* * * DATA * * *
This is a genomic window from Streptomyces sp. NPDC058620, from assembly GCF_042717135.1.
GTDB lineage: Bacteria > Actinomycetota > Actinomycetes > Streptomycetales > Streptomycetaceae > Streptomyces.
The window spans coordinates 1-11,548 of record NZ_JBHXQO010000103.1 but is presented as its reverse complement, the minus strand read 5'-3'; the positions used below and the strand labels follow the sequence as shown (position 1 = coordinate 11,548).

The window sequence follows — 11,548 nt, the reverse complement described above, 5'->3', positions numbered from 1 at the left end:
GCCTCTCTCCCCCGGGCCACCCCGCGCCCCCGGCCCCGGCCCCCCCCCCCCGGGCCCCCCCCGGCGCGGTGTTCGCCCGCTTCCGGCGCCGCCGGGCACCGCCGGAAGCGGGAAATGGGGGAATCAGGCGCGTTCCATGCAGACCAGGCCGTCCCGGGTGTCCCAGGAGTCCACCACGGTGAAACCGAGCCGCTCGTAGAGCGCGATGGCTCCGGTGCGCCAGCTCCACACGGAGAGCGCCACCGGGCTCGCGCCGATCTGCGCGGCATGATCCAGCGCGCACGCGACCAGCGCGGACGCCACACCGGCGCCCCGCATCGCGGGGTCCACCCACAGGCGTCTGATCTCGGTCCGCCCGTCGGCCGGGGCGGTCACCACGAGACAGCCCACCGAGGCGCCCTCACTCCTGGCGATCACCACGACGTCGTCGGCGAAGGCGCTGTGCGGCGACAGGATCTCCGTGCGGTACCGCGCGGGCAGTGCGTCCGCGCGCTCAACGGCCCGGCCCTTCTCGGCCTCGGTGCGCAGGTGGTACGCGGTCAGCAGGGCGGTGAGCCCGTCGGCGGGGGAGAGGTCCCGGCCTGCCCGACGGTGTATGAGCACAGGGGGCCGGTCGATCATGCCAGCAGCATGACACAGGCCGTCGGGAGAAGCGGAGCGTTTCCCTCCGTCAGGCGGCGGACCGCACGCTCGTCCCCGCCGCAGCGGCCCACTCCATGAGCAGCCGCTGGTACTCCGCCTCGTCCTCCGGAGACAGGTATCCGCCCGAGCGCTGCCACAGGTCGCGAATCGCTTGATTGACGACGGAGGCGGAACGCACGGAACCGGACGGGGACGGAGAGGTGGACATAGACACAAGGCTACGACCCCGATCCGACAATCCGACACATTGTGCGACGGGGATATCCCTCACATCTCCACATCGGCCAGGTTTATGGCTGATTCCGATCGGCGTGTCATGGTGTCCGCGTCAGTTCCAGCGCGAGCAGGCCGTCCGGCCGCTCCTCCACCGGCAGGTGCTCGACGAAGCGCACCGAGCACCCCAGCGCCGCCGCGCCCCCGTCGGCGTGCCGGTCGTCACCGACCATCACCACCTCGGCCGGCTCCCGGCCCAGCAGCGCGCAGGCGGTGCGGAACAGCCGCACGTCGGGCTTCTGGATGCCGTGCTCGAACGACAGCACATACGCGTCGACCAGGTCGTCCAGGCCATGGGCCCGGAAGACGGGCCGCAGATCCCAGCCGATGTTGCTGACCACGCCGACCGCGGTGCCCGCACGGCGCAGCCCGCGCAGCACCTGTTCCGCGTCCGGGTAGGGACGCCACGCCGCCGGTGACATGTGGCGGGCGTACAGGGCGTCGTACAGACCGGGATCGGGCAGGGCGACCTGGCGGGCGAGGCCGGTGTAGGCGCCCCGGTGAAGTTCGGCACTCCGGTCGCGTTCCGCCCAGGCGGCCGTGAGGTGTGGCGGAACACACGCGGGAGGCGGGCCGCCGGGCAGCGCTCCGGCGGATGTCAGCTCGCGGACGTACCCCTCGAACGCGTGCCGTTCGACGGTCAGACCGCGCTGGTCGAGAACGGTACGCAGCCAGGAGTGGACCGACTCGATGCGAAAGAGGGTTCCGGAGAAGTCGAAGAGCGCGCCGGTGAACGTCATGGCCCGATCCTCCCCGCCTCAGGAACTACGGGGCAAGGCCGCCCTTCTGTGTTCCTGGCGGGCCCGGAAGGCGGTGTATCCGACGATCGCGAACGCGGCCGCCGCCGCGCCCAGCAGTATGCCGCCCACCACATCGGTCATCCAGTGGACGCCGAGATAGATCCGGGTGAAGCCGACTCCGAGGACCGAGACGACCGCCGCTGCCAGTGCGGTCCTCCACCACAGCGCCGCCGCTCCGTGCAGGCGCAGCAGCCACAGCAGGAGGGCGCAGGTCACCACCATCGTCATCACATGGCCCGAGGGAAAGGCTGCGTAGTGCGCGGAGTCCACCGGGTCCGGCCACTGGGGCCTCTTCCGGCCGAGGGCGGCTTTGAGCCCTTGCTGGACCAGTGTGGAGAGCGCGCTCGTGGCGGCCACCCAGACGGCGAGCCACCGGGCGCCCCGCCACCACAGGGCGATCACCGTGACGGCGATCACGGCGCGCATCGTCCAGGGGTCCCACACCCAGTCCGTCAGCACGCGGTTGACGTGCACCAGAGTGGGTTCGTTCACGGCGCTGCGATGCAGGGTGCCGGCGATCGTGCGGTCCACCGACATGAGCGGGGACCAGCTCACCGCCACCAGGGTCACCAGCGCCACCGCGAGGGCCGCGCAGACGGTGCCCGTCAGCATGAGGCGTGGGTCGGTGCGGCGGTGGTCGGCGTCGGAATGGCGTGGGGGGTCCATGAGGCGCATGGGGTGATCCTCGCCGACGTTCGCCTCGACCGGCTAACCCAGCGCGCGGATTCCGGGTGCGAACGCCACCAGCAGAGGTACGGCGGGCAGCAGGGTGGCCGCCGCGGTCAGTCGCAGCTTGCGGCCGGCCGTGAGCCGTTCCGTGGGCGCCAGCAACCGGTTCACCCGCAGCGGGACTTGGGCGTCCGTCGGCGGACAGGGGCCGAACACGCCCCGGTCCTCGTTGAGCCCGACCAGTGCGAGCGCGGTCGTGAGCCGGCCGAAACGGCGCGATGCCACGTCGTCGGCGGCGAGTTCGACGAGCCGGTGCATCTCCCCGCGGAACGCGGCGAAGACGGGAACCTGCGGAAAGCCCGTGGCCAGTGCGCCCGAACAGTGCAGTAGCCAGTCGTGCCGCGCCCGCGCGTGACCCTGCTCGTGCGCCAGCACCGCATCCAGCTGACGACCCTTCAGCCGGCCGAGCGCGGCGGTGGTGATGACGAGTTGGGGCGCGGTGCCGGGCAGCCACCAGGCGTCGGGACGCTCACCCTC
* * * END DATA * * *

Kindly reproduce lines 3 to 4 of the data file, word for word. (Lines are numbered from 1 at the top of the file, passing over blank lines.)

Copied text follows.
The window spans coordinates 1-11,548 of record NZ_JBHXQO010000103.1 but is presented as its reverse complement, the minus strand read 5'-3'; the positions used below and the strand labels follow the sequence as shown (position 1 = coordinate 11,548).

The window sequence follows — 11,548 nt, the reverse complement described above, 5'->3', positions numbered from 1 at the left end: